Welsh-language horror film The Feast is the directorial debut from Lee Haven Jones and tells the story of a lavish three-course dinner set in a modern country house. In attendance is the father who is the local MP, the mother, the two dysfunctional sons, a local businessman Euros and their older neighbouring farmer Mair. Helping to prepare the titular feast is Cadi, a local girl who appears to have something strange about her. At first this seems to be some sort of social anxiety or shyness, but as the film evolves and weirder things begin occurring, questions of the supernatural and folk legend emerge.
Despite an opening scene that features some extremely abrasive sound design, much of the opening two thirds of The Feast rely on atmosphere rather than traditional genre action and gore. The style of the house itself contributes a lot to this with its isolated setting acting as equally desirable and unnerving. Much like the appearance of Cadi in the upper class home, the house is both an intruder and a welcome gift, proudly sitting atop the Welsh rural hills.
In keeping with this, much of the film is about the illusion of appearances – whether it’s the father who proclaims his Welsh identity despite giving over his farmland to be mined for extreme profit, or his son Gweirydd who appears to have turned over a new leaf after an unspoken tragedy only to fall back into his twisted ways. This indictment of power and its ties to capitalism follows through into the film’s commentary on masculinity as each of the male characters seem to embody a form of toxicity that prioritises self ambition, gluttony and greed.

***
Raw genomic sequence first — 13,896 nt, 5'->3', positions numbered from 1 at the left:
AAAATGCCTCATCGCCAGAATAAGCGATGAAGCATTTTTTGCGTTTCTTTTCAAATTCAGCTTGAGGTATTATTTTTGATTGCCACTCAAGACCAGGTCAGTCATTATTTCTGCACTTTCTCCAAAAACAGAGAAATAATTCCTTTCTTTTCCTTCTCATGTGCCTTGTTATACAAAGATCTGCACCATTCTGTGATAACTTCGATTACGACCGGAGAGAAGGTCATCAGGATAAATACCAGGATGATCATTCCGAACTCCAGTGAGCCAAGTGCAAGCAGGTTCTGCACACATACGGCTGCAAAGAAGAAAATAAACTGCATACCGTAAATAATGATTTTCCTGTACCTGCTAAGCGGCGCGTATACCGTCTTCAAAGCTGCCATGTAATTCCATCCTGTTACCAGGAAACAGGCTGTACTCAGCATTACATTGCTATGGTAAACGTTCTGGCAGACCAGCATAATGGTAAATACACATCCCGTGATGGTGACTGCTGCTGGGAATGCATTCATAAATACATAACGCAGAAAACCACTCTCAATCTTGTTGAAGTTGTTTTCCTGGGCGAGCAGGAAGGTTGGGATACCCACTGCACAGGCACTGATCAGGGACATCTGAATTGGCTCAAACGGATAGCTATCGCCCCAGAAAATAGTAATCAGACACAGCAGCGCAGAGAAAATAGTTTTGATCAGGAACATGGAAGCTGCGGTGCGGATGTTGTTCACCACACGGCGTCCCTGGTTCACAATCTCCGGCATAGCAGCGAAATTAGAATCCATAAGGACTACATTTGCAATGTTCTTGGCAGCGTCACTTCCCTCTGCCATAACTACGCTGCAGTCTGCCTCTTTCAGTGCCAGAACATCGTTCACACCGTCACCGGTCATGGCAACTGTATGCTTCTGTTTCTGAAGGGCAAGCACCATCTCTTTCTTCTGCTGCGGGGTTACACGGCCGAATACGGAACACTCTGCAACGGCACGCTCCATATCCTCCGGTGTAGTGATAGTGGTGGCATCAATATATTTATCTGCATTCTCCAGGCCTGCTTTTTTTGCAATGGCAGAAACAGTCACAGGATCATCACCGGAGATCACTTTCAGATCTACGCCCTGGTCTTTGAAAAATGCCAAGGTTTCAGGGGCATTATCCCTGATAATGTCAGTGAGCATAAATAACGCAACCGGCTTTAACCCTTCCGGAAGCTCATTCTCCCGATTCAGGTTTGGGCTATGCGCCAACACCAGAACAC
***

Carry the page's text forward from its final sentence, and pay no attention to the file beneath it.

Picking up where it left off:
However, as the final act evolves into more familiar horror imagery, the commentary surrounding national identity and class goes from a subtly well chosen whiskey brand to literalised metaphors that compare rich people to pigs. Whilst this form of vengeance against the capitalist patriarchy is certainly cathartic and exhilarating in some of the latter sequences, the inclusion of explanatory flashback montages comes across as overkill and takes away from the rather tactile and wince-inducing filmmaking on show. Whilst many of the film’s sequences provide impressive sensory horror, their ideas never quite string together due to some slightly cluttered pacing and the occasional uninspired creative choice.
All that being said, this is still a worthy addition to the recent folk horror canon as it uses genre imagery to cleverly tackle prescient issues of national identity and culture despite its occasionally heavy-handed storytelling.